RPN emulator for Palm OS



#15

Just in case anyone is interested, MathU Pro is on sale at www.creativecreek.com. I really think you will like this product.


#16

Both MathU and MathU Pro are pretty nifty, and they look great on the color Palm machines! Unfortunately, they are a little difficult to use without the stylus, and the price for the Pro version is a little steep at $35. Thankfully, they're on sale now at $15 for the Pro version and $10 for the (non-programmable) standard version.

One oddity I've noticed is that they chose to use the 12C's version of the TVM app rather than that of the 10B or 17/19BII. (Using interest rate per period, rather than APR and periods per year.) It also lacks the ability to generate amortization schedules or to perform rate coversion and profit/margin calculations as built-in functions. Still, these are relatively easy to add.

Another missing feature is the SOLVE application, though this is probably an unavoidable omission. I'd be interested to know if someone out there has had any luck writing a program for MathU Pro to emulate it.

It really is a shame that they don't emulate the 42S, though, since I would almost certainly be willing to pay $35 to have a full-featured 42S emulator on my Palm.


#17

Actually, the 12C version is better in some respects...IMO.
:-)

1) There are a whole lot MORE 12c's out there than any other HP business calculator. Therefore, this works more like what most HP business calculator users would expect.

2) The HP-10B version has a terrible time dealing with time periods that are under a year unless one changes its setup to be like the 12C anyway. For example, to find the FV of $500 for 5 months, using 12%, compounded monthly, can't be done by inputting 12 I/YR, 500 PV, 0 PMT, 5 N, FV, if the P/YR are set to 12.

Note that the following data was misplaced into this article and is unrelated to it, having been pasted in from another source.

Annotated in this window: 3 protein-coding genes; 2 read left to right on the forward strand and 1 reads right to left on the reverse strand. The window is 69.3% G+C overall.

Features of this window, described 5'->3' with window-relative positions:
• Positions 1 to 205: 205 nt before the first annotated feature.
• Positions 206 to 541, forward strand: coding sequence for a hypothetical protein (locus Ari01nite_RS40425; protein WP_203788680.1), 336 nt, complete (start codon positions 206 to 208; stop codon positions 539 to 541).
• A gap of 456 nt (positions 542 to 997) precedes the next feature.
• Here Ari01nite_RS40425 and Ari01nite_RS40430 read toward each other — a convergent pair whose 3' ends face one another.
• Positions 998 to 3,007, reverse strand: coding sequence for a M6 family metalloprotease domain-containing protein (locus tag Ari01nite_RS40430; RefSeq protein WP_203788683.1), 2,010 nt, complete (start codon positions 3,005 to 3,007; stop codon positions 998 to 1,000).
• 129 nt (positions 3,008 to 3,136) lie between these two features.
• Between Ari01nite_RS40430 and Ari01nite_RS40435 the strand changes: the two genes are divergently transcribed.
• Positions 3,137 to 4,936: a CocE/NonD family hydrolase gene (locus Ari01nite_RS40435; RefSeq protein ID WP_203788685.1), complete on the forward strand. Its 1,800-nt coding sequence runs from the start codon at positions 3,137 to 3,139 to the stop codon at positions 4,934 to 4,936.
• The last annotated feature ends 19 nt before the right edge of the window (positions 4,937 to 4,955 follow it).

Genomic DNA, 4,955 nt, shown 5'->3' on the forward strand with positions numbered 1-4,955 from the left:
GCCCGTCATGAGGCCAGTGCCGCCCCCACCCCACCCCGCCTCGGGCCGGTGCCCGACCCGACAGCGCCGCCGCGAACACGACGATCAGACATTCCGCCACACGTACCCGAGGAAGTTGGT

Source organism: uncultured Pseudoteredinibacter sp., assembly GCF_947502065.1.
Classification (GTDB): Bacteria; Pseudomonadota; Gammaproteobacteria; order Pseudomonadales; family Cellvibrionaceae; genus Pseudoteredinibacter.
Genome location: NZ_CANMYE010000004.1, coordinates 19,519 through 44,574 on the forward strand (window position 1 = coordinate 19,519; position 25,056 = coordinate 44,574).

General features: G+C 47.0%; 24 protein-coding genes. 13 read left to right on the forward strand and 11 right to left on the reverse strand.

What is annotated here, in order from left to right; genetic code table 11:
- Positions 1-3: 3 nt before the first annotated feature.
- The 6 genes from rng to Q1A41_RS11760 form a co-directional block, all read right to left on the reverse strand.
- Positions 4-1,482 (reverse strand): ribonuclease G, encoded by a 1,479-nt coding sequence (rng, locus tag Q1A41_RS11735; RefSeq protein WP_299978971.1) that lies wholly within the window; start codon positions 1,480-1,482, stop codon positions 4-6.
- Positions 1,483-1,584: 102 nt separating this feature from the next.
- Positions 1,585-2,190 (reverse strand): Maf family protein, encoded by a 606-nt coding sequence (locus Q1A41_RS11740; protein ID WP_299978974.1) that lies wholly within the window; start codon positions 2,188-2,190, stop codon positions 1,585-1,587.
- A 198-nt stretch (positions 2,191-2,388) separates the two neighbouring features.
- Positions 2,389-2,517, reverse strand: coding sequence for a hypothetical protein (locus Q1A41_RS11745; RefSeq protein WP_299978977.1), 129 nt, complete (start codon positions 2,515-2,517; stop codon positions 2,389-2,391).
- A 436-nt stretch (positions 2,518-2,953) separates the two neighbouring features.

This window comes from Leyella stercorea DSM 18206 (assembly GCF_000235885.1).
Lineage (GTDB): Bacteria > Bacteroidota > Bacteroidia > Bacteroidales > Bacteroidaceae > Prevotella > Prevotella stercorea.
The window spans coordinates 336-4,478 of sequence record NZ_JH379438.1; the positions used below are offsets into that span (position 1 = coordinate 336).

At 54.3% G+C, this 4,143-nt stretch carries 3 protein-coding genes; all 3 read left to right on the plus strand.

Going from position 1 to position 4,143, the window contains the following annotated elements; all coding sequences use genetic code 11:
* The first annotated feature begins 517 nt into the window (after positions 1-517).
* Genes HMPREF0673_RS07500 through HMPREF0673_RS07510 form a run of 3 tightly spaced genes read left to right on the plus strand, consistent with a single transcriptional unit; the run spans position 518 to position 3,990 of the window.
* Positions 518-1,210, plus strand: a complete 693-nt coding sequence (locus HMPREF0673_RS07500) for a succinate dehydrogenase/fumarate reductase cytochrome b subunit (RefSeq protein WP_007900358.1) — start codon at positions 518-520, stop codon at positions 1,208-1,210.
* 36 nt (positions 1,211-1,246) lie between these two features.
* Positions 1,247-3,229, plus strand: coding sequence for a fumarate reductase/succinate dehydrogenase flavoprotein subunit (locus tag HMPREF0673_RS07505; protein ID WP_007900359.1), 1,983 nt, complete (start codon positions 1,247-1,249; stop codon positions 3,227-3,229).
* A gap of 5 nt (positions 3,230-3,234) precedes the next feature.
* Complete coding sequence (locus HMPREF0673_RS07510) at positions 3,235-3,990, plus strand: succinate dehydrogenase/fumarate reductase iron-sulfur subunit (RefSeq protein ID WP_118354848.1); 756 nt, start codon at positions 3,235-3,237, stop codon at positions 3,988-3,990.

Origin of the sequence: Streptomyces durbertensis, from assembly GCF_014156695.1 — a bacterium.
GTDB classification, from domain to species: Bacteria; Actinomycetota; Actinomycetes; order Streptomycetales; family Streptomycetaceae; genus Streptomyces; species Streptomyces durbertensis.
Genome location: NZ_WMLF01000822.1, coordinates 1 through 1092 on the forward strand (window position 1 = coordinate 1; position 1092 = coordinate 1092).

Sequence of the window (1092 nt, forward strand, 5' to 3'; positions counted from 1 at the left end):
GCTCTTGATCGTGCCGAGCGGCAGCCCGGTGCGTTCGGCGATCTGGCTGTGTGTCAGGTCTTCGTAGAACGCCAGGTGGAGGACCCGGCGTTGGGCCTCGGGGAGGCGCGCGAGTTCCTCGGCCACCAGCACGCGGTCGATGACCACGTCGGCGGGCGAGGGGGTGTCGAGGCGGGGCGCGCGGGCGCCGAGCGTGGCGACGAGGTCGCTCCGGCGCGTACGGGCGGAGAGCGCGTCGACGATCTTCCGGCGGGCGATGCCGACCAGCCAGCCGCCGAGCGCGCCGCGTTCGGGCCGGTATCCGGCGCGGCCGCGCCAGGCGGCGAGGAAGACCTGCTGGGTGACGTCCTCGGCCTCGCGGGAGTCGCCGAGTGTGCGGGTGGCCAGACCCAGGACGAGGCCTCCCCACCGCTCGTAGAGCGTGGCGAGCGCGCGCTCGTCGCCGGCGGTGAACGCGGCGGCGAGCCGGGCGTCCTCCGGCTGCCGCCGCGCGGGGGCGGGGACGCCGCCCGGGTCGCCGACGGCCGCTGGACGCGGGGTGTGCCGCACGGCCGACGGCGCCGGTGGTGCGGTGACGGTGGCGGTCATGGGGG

WOrks fine if you're trying to find the FV for 2 years, but for time periods UNDER 1 year, the only way to solve this requires one to change the P/YR to 1 and do it the 12C's way.

I've always just taught my students who use the 10B to do it the 12C way and use the interest rate per period.

My 2 cents...feel free to disagree. :-)


#18

Nevermind. What was I thinking? My problem will work on the 10b...sorry about that. :-)

Must have been my depression on the "demise" of HP's calculator business, in principle if not in reality.


#19

And here I was, all set to write a witty and biting critique of your last message... :^)

I do agree that, if you have a good handle on the math involved, the 12C method is pretty flexible, and actually requires less fiddling with parameters. For your average financial duffer, though, who only half remembers an accounting course s/he took in college about 20 years ago, the 10/17/19 method is a little more intuitive, IMHO.

BTW, WRT HP's calculator business: I feel your pain. :^)

#20

Yes, I'll agree that inputting numbers via the stylus takes some getting used to, but having the power of an RPN calculator on a Palm device (which has about the same footprint of an 11C machine) is a tradeoff I'm willing to live with. I have to carry the Palm anyway, and often don't have room for one of my larger HP machines. MathU Pro has many features of the 11C, 12C and 16C all in one. My 11C is my current work machine (again due to its size). I find MathU Pro easier to program that the 11C, it is much more like my 41C to edit, and has lots of memory. If the quality HP calculator is going the way of the Beta format, perhaps we will all have to learn to use a stylus.